JT: And what came up for me is do you recognize that? When you heard about the Bad Water did you go oh these people are crazy and then only later it turned into obsession about doing it or do you recognize and you were like oh gosh I need to do that because that seems impossible?
FM: I think when, no, I’m a studier. I had to learn all I could about this idea of running that far in those kind of conditions and it’s that yin and yang, that constant pull where it says, “Hey Frank, you ought to just leave this alone. I mean this is not for you. This is something that other people do.” Well isn’t that the story we hear about successes, many entrepreneurial successes? This is somebody else’s success to have, not mine. I’ve never gone down that path.
In business I always chose to pursue some of the difficult challenges and the creation of some of the magnificent oceanfront homes that we build are also very risky. So maybe that’s just an extension of my personality. But I studied and I did have a coach my first year, a woman. Matter of fact, a woman that will race at Bad Water this year for the tenth time. No woman has finished that race more than this woman who was my coach in 2005.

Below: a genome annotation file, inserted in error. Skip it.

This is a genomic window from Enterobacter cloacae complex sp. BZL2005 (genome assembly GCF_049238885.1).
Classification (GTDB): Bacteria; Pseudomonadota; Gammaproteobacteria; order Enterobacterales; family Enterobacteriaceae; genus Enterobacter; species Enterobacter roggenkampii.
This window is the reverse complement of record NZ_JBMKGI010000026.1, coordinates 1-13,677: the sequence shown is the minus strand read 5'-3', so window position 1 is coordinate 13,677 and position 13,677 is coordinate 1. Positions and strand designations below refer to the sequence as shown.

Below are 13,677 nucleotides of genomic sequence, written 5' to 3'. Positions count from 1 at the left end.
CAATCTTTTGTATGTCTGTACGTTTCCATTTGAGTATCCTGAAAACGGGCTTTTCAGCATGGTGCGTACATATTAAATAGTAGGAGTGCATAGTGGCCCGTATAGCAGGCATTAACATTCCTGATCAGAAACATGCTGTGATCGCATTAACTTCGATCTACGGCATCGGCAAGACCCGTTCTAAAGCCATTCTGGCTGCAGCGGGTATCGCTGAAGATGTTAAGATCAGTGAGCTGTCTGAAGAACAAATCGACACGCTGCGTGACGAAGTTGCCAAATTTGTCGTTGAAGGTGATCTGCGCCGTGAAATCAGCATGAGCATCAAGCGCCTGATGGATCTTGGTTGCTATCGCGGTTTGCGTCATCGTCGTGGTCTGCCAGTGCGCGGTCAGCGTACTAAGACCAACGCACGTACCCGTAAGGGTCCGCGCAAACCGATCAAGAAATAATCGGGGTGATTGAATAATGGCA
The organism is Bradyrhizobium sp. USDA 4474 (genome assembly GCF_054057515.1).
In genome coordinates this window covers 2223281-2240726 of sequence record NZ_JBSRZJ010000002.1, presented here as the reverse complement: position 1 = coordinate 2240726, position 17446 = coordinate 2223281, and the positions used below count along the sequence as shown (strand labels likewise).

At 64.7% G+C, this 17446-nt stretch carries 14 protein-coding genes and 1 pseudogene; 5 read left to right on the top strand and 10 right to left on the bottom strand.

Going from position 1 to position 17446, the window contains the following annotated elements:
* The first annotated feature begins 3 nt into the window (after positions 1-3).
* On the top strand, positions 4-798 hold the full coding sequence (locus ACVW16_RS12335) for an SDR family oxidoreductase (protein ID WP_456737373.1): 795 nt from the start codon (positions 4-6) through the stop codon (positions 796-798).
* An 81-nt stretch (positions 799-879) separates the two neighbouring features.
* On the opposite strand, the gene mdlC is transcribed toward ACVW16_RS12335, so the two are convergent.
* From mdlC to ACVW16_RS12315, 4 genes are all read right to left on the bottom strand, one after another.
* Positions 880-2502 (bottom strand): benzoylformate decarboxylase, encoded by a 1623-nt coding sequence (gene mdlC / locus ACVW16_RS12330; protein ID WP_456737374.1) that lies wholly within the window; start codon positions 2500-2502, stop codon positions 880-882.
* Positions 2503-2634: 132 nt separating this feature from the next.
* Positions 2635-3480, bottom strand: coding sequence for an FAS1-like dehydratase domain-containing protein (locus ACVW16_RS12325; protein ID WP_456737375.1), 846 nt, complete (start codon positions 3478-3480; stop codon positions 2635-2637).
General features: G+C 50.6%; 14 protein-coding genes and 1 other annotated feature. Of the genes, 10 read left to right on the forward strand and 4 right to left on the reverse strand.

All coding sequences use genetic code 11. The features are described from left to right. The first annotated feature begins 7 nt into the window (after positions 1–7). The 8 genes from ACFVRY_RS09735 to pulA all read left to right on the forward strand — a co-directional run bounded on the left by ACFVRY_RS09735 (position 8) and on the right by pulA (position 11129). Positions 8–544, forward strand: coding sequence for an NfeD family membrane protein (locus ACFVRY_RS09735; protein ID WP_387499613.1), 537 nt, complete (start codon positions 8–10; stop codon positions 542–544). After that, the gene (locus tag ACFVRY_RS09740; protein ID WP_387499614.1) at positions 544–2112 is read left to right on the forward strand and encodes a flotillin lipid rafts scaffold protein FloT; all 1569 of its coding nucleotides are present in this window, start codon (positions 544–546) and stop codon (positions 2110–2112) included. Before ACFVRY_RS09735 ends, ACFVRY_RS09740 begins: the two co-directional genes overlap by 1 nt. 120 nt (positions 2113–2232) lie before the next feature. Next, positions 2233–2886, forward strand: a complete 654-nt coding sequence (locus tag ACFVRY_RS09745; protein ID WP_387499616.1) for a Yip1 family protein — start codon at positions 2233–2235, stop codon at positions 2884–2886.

So I did surround, just like in business though, Jaime, right? You surround yourself with people who have been there before, who are successful, who can fill in the blanks where you are weak and my resume, as far as on my application to get into that race, was weaker than any other applicant’s. But what I have learned, now let’s fast forward and I hope I’m not jumping ahead of any questions that you might have but if you could fast forward during the race to let’s say Mile 92 and I’m laying flat on my back in the crew van shaking uncontrollably with the chills, yet it’s 120 degrees out, so the body says we’re ready to go into heat stroke and my eyes are almost rolling back in my head and I’m barely hanging on, what do you do?